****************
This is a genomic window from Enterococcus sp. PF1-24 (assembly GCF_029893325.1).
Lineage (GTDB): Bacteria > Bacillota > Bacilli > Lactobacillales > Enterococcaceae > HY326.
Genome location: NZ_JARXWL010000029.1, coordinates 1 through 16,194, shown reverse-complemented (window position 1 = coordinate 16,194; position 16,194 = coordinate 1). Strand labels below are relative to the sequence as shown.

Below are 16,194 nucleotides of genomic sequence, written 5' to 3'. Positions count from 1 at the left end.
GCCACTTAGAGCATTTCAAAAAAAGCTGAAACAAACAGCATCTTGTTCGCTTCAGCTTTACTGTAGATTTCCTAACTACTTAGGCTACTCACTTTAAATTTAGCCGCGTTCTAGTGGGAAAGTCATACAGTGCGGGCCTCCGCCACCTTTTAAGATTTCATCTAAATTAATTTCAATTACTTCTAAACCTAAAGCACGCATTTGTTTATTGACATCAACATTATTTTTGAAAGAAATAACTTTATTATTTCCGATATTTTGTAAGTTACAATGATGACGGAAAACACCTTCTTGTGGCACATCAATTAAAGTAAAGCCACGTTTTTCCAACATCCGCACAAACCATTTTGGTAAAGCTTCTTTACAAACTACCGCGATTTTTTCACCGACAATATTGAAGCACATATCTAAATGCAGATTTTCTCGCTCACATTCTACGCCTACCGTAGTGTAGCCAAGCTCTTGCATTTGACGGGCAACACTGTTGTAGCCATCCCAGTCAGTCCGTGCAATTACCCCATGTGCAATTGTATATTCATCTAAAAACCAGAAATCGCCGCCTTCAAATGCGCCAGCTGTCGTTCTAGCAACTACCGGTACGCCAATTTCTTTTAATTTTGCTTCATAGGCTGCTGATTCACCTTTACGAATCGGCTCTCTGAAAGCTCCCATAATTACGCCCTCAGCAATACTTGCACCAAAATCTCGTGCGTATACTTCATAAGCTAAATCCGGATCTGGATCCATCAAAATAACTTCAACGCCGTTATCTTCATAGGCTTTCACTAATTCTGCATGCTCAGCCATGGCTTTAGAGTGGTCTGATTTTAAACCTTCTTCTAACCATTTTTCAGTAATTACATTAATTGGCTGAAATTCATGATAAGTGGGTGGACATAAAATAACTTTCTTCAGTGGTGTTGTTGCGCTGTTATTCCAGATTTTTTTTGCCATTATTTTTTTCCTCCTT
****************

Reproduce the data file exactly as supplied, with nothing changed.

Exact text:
This is a genomic window from Enterococcus sp. PF1-24 (assembly GCF_029893325.1).
Lineage (GTDB): Bacteria > Bacillota > Bacilli > Lactobacillales > Enterococcaceae > HY326.
Genome location: NZ_JARXWL010000029.1, coordinates 1 through 16,194, shown reverse-complemented (window position 1 = coordinate 16,194; position 16,194 = coordinate 1). Strand labels below are relative to the sequence as shown.

Below are 16,194 nucleotides of genomic sequence, written 5' to 3'. Positions count from 1 at the left end.
GCCACTTAGAGCATTTCAAAAAAAGCTGAAACAAACAGCATCTTGTTCGCTTCAGCTTTACTGTAGATTTCCTAACTACTTAGGCTACTCACTTTAAATTTAGCCGCGTTCTAGTGGGAAAGTCATACAGTGCGGGCCTCCGCCACCTTTTAAGATTTCATCTAAATTAATTTCAATTACTTCTAAACCTAAAGCACGCATTTGTTTATTGACATCAACATTATTTTTGAAAGAAATAACTTTATTATTTCCGATATTTTGTAAGTTACAATGATGACGGAAAACACCTTCTTGTGGCACATCAATTAAAGTAAAGCCACGTTTTTCCAACATCCGCACAAACCATTTTGGTAAAGCTTCTTTACAAACTACCGCGATTTTTTCACCGACAATATTGAAGCACATATCTAAATGCAGATTTTCTCGCTCACATTCTACGCCTACCGTAGTGTAGCCAAGCTCTTGCATTTGACGGGCAACACTGTTGTAGCCATCCCAGTCAGTCCGTGCAATTACCCCATGTGCAATTGTATATTCATCTAAAAACCAGAAATCGCCGCCTTCAAATGCGCCAGCTGTCGTTCTAGCAACTACCGGTACGCCAATTTCTTTTAATTTTGCTTCATAGGCTGCTGATTCACCTTTACGAATCGGCTCTCTGAAAGCTCCCATAATTACGCCCTCAGCAATACTTGCACCAAAATCTCGTGCGTATACTTCATAAGCTAAATCCGGATCTGGATCCATCAAAATAACTTCAACGCCGTTATCTTCATAGGCTTTCACTAATTCTGCATGCTCAGCCATGGCTTTAGAGTGGTCTGATTTTAAACCTTCTTCTAACCATTTTTCAGTAATTACATTAATTGGCTGAAATTCATGATAAGTGGGTGGACATAAAATAACTTTCTTCAGTGGTGTTGTTGCGCTGTTATTCCAGATTTTTTTTGCCATTATTTTTTTCCTCCTT